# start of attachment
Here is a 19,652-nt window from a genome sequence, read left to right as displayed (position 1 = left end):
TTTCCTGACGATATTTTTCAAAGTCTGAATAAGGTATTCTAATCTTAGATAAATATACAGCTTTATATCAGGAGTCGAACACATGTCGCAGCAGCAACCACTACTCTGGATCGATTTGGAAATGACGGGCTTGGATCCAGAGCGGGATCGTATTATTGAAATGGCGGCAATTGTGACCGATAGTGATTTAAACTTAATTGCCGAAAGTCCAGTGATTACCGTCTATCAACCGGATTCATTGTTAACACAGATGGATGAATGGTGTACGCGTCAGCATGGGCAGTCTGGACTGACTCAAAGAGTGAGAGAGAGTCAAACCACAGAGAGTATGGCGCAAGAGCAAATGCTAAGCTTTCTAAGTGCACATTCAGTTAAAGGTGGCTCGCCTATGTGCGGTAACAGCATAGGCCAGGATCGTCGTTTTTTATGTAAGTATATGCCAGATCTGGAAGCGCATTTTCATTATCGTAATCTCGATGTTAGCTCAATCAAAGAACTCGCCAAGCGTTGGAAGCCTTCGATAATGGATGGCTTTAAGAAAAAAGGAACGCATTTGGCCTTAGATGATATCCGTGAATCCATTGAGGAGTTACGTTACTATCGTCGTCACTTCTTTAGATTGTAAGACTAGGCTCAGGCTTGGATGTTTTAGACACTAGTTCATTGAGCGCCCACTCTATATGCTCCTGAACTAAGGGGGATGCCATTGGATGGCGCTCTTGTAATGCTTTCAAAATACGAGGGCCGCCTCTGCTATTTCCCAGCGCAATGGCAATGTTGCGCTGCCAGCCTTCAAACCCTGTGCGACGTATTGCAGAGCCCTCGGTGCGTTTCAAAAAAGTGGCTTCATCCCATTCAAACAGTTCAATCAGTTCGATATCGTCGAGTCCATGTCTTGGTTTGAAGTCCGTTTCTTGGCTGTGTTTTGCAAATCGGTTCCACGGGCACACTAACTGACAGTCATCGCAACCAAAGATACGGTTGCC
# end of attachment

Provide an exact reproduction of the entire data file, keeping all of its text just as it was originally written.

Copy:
Here is a 19,652-nt window from a genome sequence, read left to right as displayed (position 1 = left end):
TTTCCTGACGATATTTTTCAAAGTCTGAATAAGGTATTCTAATCTTAGATAAATATACAGCTTTATATCAGGAGTCGAACACATGTCGCAGCAGCAACCACTACTCTGGATCGATTTGGAAATGACGGGCTTGGATCCAGAGCGGGATCGTATTATTGAAATGGCGGCAATTGTGACCGATAGTGATTTAAACTTAATTGCCGAAAGTCCAGTGATTACCGTCTATCAACCGGATTCATTGTTAACACAGATGGATGAATGGTGTACGCGTCAGCATGGGCAGTCTGGACTGACTCAAAGAGTGAGAGAGAGTCAAACCACAGAGAGTATGGCGCAAGAGCAAATGCTAAGCTTTCTAAGTGCACATTCAGTTAAAGGTGGCTCGCCTATGTGCGGTAACAGCATAGGCCAGGATCGTCGTTTTTTATGTAAGTATATGCCAGATCTGGAAGCGCATTTTCATTATCGTAATCTCGATGTTAGCTCAATCAAAGAACTCGCCAAGCGTTGGAAGCCTTCGATAATGGATGGCTTTAAGAAAAAAGGAACGCATTTGGCCTTAGATGATATCCGTGAATCCATTGAGGAGTTACGTTACTATCGTCGTCACTTCTTTAGATTGTAAGACTAGGCTCAGGCTTGGATGTTTTAGACACTAGTTCATTGAGCGCCCACTCTATATGCTCCTGAACTAAGGGGGATGCCATTGGATGGCGCTCTTGTAATGCTTTCAAAATACGAGGGCCGCCTCTGCTATTTCCCAGCGCAATGGCAATGTTGCGCTGCCAGCCTTCAAACCCTGTGCGACGTATTGCAGAGCCCTCGGTGCGTTTCAAAAAAGTGGCTTCATCCCATTCAAACAGTTCAATCAGTTCGATATCGTCGAGTCCATGTCTTGGTTTGAAGTCCGTTTCTTGGCTGTGTTTTGCAAATCGGTTCCACGGGCACACTAACTGACAGTCATCGCAACCAAAGATACGGTTGCC